TYPES OF PLANS THAT PLANNERS USE
By Steve Brandt, AICP, LEED AP
The simplest definition of a planner is “someone who plans.” So here are a number of different types of land use policy plans that you are likely to encounter in California, with a description showing how they differ from each other and why you want to use them. These plans usually take the form of documents with text, charts, maps, and figures. Some are mandated by State law and must be regularly updated. Others can be used as tools by cities and counties when the situation calls for them.
The General Plan is the most important document for a planner. Each city and county is required by State law to adopt a General Plan and keep it updated. State law requires that each General Plan contain the following topics, which are called elements: land use, circulation, conservation, open space, housing, noise, and safety. San Joaquin Valley jurisdictions are also required to include air quality. Often, the General Plan document organizes these elements into chapters, but the General Plan can be organized in any way as long as the required elements are included. State law spells out the type of information that is to be in each element.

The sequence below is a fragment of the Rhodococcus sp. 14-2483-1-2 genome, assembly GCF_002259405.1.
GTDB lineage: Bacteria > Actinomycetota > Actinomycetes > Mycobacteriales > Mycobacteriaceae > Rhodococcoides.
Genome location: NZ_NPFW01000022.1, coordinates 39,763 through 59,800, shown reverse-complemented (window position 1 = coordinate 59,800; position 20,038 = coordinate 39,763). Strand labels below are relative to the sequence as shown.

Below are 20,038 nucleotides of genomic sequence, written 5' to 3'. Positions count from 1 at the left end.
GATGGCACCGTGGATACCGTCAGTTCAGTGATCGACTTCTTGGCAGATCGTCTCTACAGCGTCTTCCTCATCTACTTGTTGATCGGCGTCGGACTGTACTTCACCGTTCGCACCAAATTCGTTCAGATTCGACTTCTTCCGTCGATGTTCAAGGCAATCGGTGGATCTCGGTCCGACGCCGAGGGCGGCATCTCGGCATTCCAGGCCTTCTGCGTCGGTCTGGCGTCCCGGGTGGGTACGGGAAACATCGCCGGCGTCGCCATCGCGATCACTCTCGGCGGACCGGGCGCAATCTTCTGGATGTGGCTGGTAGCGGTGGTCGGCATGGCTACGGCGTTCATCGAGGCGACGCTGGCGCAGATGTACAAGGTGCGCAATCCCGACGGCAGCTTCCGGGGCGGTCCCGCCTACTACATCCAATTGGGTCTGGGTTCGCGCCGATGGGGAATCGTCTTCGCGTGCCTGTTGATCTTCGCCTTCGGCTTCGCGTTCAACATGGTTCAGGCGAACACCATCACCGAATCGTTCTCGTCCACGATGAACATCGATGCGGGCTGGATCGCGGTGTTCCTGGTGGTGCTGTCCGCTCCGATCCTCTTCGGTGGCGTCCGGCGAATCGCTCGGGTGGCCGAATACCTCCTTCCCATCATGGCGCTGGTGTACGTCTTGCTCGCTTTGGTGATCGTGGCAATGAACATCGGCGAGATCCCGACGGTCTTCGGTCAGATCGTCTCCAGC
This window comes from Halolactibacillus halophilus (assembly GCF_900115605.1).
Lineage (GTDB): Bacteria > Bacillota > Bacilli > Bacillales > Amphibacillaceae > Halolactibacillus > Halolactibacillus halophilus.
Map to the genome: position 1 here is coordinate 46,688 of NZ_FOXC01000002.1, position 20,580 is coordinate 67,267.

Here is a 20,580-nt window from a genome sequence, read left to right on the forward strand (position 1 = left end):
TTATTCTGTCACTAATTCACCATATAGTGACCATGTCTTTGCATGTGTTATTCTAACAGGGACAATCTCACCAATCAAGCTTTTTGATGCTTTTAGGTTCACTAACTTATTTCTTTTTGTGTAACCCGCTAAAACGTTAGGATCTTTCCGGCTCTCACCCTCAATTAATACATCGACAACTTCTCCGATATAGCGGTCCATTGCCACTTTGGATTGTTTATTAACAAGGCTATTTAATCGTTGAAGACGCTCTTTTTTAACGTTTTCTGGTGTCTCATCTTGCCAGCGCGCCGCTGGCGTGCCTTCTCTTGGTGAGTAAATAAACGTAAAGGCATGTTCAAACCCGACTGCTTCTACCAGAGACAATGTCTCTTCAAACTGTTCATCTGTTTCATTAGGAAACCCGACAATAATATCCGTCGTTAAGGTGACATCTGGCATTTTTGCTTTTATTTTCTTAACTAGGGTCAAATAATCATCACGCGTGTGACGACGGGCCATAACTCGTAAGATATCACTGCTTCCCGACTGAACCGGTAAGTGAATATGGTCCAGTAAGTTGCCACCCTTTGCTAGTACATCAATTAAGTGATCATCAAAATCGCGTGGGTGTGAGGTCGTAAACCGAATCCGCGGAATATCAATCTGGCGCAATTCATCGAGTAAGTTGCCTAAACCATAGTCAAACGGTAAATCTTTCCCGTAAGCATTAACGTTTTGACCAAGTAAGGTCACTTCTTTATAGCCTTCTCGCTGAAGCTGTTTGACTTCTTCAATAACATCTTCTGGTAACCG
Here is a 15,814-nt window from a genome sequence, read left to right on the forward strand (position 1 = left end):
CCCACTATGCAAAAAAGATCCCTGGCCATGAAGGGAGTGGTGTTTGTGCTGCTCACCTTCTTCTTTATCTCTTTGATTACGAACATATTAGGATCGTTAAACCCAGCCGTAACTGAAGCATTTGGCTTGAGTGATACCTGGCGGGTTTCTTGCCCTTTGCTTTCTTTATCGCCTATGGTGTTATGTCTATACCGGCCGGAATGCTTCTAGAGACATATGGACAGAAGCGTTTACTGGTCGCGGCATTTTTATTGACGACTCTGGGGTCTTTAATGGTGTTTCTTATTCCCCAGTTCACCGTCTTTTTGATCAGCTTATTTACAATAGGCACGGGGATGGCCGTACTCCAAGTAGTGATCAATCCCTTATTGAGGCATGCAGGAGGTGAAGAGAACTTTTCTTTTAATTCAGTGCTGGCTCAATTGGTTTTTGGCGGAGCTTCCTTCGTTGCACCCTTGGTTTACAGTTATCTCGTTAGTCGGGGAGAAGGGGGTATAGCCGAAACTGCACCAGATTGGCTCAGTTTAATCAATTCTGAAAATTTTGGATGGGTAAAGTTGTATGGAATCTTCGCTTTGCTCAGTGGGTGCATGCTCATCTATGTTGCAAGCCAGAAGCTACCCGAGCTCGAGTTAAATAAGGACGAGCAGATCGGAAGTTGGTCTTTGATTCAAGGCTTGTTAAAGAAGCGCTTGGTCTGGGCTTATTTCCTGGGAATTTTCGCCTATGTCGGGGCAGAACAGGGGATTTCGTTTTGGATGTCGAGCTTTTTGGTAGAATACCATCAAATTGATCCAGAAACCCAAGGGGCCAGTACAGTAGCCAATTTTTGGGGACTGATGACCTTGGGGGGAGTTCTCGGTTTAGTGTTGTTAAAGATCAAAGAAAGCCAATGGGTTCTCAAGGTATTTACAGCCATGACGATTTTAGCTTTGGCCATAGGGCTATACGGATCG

In practice, the Land Use Element is the most important and most often used portion of the General Plan, with the Circulation Element coming in second. The Housing Element is unique because it is required to be updated on a schedule set by the State, and must be certified by the State Housing and Community Development Department (HCD) after being adopted by a jurisdiction.